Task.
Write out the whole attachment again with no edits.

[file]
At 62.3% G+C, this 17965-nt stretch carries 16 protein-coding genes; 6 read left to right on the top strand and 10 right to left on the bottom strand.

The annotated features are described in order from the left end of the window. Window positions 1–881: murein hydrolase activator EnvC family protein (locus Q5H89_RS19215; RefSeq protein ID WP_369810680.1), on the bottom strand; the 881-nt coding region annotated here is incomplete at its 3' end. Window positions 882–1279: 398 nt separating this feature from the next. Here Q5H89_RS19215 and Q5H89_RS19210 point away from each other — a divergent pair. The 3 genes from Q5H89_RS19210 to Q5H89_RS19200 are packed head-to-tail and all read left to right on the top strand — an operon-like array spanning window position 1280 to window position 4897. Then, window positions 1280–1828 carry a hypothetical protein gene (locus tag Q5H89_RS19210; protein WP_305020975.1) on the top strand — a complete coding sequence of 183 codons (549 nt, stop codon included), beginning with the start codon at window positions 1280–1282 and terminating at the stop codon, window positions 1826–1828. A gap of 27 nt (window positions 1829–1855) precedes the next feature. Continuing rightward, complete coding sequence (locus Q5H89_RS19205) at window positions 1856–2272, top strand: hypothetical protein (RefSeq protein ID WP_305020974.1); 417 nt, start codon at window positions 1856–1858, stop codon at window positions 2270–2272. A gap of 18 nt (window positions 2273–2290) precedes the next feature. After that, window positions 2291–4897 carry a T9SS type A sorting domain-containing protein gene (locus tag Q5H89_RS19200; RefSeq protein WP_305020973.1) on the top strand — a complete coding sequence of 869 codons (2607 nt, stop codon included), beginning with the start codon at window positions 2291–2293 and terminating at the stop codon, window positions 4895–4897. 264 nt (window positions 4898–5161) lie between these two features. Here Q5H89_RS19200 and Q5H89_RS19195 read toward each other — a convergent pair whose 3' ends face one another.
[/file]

At 62.3% G+C, this 17965-nt stretch carries 16 protein-coding genes; 6 read left to right on the top strand and 10 right to left on the bottom strand.

The annotated features are described in order from the left end of the window. Window positions 1–881: murein hydrolase activator EnvC family protein (locus Q5H89_RS19215; RefSeq protein ID WP_369810680.1), on the bottom strand; the 881-nt coding region annotated here is incomplete at its 3' end. Window positions 882–1279: 398 nt separating this feature from the next. Here Q5H89_RS19215 and Q5H89_RS19210 point away from each other — a divergent pair. The 3 genes from Q5H89_RS19210 to Q5H89_RS19200 are packed head-to-tail and all read left to right on the top strand — an operon-like array spanning window position 1280 to window position 4897. Then, window positions 1280–1828 carry a hypothetical protein gene (locus tag Q5H89_RS19210; protein WP_305020975.1) on the top strand — a complete coding sequence of 183 codons (549 nt, stop codon included), beginning with the start codon at window positions 1280–1282 and terminating at the stop codon, window positions 1826–1828. A gap of 27 nt (window positions 1829–1855) precedes the next feature. Continuing rightward, complete coding sequence (locus Q5H89_RS19205) at window positions 1856–2272, top strand: hypothetical protein (RefSeq protein ID WP_305020974.1); 417 nt, start codon at window positions 1856–1858, stop codon at window positions 2270–2272. A gap of 18 nt (window positions 2273–2290) precedes the next feature. After that, window positions 2291–4897 carry a T9SS type A sorting domain-containing protein gene (locus tag Q5H89_RS19200; RefSeq protein WP_305020973.1) on the top strand — a complete coding sequence of 869 codons (2607 nt, stop codon included), beginning with the start codon at window positions 2291–2293 and terminating at the stop codon, window positions 4895–4897. 264 nt (window positions 4898–5161) lie between these two features. Here Q5H89_RS19200 and Q5H89_RS19195 read toward each other — a convergent pair whose 3' ends face one another.